As soon as they had organised the porthole for speaking they heard Mister Arrogan't voice grow excited. "They're here again. Everybody alert."

They walked out of the tunnel, looking for all the world like two normal kids, solid and vulnerable.

Christine felt shaky, but was surprised to hear her voice steady and normal, "Looking for us? What do you want? Why are you stalking us?"

Many of the other people on the station turned to look at Mister Arrogant suspiciously.

He smiled. Unfortunately it looked predatory rather than appeasing. "We just want to talk to you. We want to make you an offer."

Christine noticed that two people were sneaking around behind the other people, trying to move closer. "Okay, make your offer."

"In public? Come with us and we can discuss this in private. I guarantee no harm will come to you." He gave an oily smile.

"With you in private? I don't think so." Christine looked around at the bystanders. "Is there anybody here who would trust this man in private?"

There were some chuckles and a sprinkling of "No way" and "Nope". Mister Arrogant looked annoyed.

One of the two who'd been creeping around behind the people jumped down onto the tracks and started walking slowly toward the girls. Betty called out for him to stay back.

Christine said, "We haven't done anything wrong. Leave us alone."

Suddenly several things happened at once. Betty sagged, unconscious, which suddenly faded them back to solidity with a loud whomp! sound. Christine caught Betty as she started to to fall. The man on the tracks and the other man who'd snuck around to their side both fired tazers at Christine, but were stopped by the bubble she used to hold air in while faded. Somehow realising that Mister Arrogant had rendered Betty unconscious and that she was probably next, she threw him halfway across the platform into one of the glowing, ceramic walls. Then, cradling the now weightless Betty in her arms, she ran back into the tunnel. As soon as she was in shadow she flew as fast as she could away from there.

Seconds later, at Maroochydore station, three stops past the University station, she carried Betty up onto the platform and out as unobtrusively as possible. Up on the surface, Maroochydore was brightly lit even though night had fallen. Christine found a dark corner between two buildings and sat Betty on the concrete against a wall.

"Betty! Wake up!" She tried softly slapping her cheek repeatedly. "Wake up." Christine was quietly panicking. What if Betty had been put into a coma and couldn't be brought out of it? What if the bad guys started searching Maroochydore. She hadn't taken them far from the station. What if Mister Arrogant took the train to Maroochydore -- how close did he need to be to sense them?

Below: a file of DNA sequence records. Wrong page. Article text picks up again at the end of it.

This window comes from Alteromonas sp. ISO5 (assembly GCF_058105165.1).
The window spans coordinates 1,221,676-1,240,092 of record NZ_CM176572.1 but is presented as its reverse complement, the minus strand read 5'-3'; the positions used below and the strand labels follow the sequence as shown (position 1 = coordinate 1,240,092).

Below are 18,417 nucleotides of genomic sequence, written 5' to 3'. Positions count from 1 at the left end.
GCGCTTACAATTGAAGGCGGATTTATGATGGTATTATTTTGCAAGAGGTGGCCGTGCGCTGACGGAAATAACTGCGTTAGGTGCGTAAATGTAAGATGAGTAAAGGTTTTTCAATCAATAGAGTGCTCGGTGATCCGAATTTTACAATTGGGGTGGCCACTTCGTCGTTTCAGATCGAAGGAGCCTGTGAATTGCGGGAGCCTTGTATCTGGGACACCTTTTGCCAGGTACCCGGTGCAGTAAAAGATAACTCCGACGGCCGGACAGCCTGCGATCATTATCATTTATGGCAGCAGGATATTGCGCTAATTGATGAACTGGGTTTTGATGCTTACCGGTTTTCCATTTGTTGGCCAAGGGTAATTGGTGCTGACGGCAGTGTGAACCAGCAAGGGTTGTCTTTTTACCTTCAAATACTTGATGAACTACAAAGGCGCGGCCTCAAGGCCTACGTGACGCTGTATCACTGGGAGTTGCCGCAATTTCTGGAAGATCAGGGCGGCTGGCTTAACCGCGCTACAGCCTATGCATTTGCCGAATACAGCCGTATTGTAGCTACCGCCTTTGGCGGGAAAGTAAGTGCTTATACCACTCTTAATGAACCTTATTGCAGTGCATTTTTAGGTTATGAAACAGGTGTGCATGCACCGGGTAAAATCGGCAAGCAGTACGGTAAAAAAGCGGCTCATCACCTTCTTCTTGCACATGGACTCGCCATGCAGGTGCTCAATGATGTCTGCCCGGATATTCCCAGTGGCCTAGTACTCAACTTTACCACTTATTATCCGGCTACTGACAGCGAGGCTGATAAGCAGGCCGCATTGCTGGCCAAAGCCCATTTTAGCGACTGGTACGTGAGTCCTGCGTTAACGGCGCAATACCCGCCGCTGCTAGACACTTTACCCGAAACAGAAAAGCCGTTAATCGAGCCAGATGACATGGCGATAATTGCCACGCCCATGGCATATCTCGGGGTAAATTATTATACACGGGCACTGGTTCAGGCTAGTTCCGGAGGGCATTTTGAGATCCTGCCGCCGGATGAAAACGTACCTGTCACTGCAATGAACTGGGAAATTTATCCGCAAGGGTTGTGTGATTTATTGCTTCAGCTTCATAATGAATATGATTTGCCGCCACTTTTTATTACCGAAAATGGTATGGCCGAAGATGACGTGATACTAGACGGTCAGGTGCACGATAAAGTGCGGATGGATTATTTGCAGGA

After several minutes, when Christine had given up trying to wake Betty and was sure that the bad guys would show up any tick of the clock, Betty groaned and stirred. "Oh! My head! I have a gigantic headache." She peered though slitted eyes to Christine, who nearly swooned with relief.

"They attacked us and I flew us away. We're in Maroochydore, but we need to get somewhere safe. There's too much light here. Can you make us invisible?"

Betty held one hand to her head and the other hand against the wall to help her slowly, painfully to her feet. "I think so."

Christine stepped next to her and put out her hand to indicate where the air-containing bubble was, and everything went dark. A moment later a dim viewport appeared before them.

"Are you alright?" Christine's voice was soft with concern.

"I will be, I think. Thank heavens for all our practice. It's easy to maintain this now." They were already speeding through the air. "Ummm... where are we going?"

"Oh... home... but we can't really go there, can we?"

"It'll be the first place they look." Betty's voice sounded bleak.

"Let's sit on the beach for a little while and think about what to do next. Maybe the sea air will help your head."

"The headache is easing a little. It's just pounding instead of searing."

Christine got out her phone. "I think we should turn off our phones in case they can track these things when we're not faded."

"Good idea." Betty did the same with hers.

Christine landed them on some rocks at the south end of Coolum Beach, out of sight of anybody so they could return to solidity. They picked their way across the rocks onto the sand where Christine took off her sandals, hooked them on her fingers, and wiggled her toes in the sand. Betty took off her shoes, tied the laces together and hung them over her shoulder. The recently risen moon, nearly full, was still low over the water. They walked down the soft sand to where it was hard, shining and damp, near the waves, and started walking away from artificial lights into the night, along the length of the ten or more kilometers of beach, discussing what to do next.